In its extended and intended form, Quentin Tarantino’s eighth (but really ninth) feature film begins with an overture.1 The red, white and black titlecard flickers ever so slightly as Ennio Morricone’s score works wonders of discomfort. In addition to setting the tone, this three-minute sequence signals to us in-film that The Hateful Eight wants to be treated like no work of studio-backed cinema in recent memory. It has been advertised as a fully formed cinematic experience running on the promise of a celluloid resurrection, replete with a roadshow 70mm release, an intermission and this overture. As an act of showmanship, The Hateful Eight is an interesting curio in modern movie history. As a standalone film, though, it is a lumbersome bore and a thoroughly ham-fisted journey through the heart of racism, misogyny and misanthropy.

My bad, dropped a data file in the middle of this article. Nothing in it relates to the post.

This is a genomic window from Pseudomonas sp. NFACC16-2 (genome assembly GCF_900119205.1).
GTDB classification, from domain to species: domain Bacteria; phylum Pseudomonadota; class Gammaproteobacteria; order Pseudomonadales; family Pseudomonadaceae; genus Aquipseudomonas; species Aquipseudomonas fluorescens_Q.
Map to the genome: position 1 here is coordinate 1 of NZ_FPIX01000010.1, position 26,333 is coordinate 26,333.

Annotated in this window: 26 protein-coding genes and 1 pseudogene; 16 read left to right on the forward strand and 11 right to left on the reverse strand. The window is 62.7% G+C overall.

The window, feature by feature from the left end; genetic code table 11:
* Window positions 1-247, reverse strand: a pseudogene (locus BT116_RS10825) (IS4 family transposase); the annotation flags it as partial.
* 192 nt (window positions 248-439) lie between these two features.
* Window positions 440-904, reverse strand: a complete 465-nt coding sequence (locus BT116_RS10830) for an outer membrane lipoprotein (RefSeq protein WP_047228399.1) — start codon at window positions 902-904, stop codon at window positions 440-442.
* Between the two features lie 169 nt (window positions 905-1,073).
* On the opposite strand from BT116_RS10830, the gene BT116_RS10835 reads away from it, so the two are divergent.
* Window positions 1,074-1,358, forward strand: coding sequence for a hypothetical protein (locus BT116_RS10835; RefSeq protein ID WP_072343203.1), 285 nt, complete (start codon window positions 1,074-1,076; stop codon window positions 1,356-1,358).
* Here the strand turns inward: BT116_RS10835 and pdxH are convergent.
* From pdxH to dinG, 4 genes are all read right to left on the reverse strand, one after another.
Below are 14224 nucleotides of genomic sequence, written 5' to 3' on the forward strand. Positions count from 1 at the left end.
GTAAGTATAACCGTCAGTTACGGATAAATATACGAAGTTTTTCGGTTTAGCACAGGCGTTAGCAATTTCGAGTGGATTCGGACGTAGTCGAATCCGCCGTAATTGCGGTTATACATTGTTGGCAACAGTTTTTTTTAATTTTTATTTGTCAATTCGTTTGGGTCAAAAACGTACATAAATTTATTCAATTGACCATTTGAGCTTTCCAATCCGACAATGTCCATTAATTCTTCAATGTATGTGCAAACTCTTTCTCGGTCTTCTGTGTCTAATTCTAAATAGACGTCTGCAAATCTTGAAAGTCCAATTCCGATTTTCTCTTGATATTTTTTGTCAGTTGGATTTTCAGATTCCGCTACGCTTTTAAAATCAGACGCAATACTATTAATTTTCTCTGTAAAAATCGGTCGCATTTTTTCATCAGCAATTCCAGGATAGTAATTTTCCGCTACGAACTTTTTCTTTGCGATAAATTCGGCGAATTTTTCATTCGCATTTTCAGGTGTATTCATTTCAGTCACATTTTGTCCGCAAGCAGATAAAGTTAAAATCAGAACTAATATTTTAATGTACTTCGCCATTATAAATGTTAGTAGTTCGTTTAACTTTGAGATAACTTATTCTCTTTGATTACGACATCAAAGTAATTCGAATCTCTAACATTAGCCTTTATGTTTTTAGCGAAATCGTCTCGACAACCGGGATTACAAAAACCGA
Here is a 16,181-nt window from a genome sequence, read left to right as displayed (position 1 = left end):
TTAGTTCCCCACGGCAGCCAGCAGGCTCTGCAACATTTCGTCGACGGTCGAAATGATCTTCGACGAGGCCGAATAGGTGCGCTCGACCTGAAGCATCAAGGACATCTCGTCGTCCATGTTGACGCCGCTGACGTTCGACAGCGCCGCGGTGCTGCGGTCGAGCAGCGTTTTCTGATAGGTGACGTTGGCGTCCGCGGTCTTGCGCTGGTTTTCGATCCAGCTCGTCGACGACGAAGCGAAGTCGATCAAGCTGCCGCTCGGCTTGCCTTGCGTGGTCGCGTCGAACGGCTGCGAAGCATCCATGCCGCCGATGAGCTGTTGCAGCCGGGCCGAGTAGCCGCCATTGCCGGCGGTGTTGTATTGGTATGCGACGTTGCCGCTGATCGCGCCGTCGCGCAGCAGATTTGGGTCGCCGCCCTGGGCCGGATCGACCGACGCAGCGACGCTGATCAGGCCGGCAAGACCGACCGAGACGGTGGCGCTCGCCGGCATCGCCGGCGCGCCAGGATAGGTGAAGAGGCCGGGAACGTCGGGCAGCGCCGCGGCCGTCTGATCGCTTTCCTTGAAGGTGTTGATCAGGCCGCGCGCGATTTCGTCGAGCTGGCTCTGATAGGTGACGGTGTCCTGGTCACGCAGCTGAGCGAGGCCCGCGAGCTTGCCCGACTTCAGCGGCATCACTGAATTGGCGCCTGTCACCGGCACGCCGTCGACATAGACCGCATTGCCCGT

In the mountains of Wyoming lies Minnie’s Haberdashery, a warm and homely hideout from the law and the weather. On account of a huge blizzard, a group of disparate characters seek refuge there: bounty hunter John Ruth (Kurt Russell), his prisoner Daisy (Jennifer Jason Leigh), his stagecoach driver O.B. (James Parks), and two passengers he comes across en route to the town of Red Rock— fellow bounty hunter Major Marquis Warren (Samuel L. Jackson), and Chris Mannix (Walton Goggins), who claims to be Red Rock’s new sheriff. For those of you playing along at home, that makes five, though O.B. doesn’t count. The remaining four from the hating crowd are already at Minnie’s: a hangman (Tim Roth), a cowboy (Michael Madsen), an old Confederate general (Bruce Dern) and the haberdashery’s makeshift caretaker (Demián Bichir).